Thursday, February 7, 2013

A Little Patina is a Good Thing

“My fingernails look young. The rest of me looks old.” I paraphrase, but this was the essence of a conversation I had today. It got me to thinking about ‘looking old’. Hypothetical: would you want to be rounding the curve towards sixty, yet still look twenty? Yes, I admit to the odd twinge of regret when I look in the mirror and see the headlights, even with adjustment, still shine down on the road right in front of my feet, instead of brightening that long, exciting road ahead. That could be in part a blessing, because between my eyes, my coordination and my balance, looking down that road any distance would just be a harbinger for disaster. Perhaps my headlights are focused right where they need to be.

I would have a lot of trouble if I had to dress like a twenty year old. Sorry, but the clothes I wore when I was twenty would really not work today. My body that looks twenty years old would be at constant odds with my mind that can’t even see a shadow of twenty in my rearview. Six inch heels now? My legs might say ‘hell yes!’ but my brain would be smacking the little red emergency button. That whole business with wearing your pants so low that your butt crack beams out at anyone behind you, and you waddle like a penguin because your crotch is at your knees would be a decided bad look with your incontinence garb. It would also be problematic with navigating stairs, getting into vehicles, or, well, walking to the kitchen. Once we give in to the clothes, can rap music be far behind?

I’m not sure I would want to look twenty when the person I love and have shared life with for thirty-plus years looks his age. I am damned sure I would be more than a little self-conscious (sic paranoid) if the tables were reversed, and he looked that much younger than me. Yes, aging gracefully is a great thing, and there is no reason to throw up your hands in despair, giving up at the first liver spot and allowing all the forces of nature to have their way with you, but do we need to be so consumed about it? Perhaps there is a reason we all go through the same process... so that we can see the beauty in each age, in each stage, both inside and out.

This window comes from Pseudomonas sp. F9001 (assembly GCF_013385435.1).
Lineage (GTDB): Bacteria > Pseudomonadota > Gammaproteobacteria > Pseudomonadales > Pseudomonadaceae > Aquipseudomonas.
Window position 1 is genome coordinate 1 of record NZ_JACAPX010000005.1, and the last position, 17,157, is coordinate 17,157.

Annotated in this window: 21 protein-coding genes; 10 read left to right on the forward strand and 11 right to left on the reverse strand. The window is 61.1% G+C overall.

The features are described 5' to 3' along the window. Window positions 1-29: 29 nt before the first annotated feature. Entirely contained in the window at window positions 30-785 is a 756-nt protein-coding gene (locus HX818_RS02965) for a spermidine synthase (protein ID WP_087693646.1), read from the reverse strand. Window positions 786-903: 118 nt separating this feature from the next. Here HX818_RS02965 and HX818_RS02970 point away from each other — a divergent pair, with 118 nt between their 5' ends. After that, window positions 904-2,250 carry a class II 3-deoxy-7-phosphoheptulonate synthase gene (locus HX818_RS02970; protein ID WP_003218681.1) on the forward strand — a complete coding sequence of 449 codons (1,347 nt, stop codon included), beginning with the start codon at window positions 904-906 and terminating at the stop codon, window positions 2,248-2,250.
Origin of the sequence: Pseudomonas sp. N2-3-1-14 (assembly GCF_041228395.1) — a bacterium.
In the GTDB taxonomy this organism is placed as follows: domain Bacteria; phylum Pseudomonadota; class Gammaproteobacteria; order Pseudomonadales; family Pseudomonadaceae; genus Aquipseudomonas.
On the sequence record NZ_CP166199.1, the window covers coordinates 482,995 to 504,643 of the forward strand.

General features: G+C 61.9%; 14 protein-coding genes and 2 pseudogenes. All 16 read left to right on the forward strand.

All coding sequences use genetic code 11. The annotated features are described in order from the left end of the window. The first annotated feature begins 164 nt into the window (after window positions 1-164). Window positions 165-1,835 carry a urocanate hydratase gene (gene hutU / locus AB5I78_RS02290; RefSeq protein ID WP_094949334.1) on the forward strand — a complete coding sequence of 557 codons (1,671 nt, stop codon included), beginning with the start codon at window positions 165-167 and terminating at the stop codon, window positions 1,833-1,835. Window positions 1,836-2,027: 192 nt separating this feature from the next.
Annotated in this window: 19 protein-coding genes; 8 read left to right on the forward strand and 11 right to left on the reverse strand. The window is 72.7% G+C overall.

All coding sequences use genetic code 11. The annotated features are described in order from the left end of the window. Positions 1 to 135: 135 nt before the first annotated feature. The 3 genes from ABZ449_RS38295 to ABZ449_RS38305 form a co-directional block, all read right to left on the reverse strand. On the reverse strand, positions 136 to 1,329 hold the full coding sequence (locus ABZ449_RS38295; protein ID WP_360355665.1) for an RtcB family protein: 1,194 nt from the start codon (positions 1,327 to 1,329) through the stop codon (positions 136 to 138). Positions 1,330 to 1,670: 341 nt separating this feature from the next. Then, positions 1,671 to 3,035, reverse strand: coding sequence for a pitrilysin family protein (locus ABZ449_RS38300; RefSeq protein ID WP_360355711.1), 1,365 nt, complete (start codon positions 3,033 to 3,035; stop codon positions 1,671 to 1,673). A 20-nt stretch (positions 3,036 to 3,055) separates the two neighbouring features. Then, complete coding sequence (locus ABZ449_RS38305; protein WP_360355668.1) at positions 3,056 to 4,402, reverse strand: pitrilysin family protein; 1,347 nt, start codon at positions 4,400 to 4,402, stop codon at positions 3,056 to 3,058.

All of this begs the question ‘what is wrong with looking old?’ There is a classic beauty to a vintage car. They have rallies for them, where people gather around to listen to them purr. No one kicks the tires or slams the doors at these events; the beauties have earned some respect. The value of many antiques is in the treasured patina, the evidence of age, on the finish. To the trained eye, the connoisseur, the evidence of age IS the beauty. They don’t want to see the laugh lines of life erased from the face of a buffet, the little scars sanded away from the table top.

Perhaps we need to look at the ‘little things’ we do as aids to feeling beautiful on the inside, a means for us to show that while we can’t stop time (or gravity, that heartless bitch), we can still say ‘look at me’. Just like the vintage car still needs nice tires, so can a nice pair of shoes make a world of difference to going out to lunch with the ladies. So what if your nails look younger than the rest of you? They make you feel good, they give you a chance to pamper yourself, take time that is for you. Get your hair done, or get a massage, then go out and celebrate that you did.

Besides, if you think back to twenty, when your hair was thick (and on the top of your head, where it belongs, instead of all those other places it decides to migrate to with time) and your boobs were perky, do you really have the energy for that? Sorry, I am all for taking care of oneself, but I am no longer interested in making it a full time job.